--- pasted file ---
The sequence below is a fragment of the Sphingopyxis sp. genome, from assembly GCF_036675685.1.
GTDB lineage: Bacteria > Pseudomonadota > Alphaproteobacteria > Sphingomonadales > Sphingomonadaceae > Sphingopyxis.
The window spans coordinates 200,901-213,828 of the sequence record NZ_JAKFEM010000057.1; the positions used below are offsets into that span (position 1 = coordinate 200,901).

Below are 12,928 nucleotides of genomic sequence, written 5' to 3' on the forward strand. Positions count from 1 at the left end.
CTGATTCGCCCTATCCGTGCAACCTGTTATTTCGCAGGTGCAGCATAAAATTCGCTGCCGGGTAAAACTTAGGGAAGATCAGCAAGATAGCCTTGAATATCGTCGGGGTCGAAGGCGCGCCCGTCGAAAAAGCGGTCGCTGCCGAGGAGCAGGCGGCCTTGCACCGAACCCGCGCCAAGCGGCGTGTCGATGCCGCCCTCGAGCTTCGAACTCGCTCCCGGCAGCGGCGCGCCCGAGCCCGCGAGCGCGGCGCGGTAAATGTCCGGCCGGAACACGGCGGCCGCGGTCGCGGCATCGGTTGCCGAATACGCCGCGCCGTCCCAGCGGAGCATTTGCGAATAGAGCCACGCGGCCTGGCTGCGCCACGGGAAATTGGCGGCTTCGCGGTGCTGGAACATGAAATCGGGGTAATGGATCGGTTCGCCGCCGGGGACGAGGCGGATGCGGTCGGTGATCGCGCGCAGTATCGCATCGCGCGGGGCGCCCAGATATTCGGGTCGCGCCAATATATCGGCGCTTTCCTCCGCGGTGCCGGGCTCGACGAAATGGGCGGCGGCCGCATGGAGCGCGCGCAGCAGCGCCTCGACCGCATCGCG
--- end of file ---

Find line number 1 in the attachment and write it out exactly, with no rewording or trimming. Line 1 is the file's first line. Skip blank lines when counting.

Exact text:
The sequence below is a fragment of the Sphingopyxis sp. genome, from assembly GCF_036675685.1.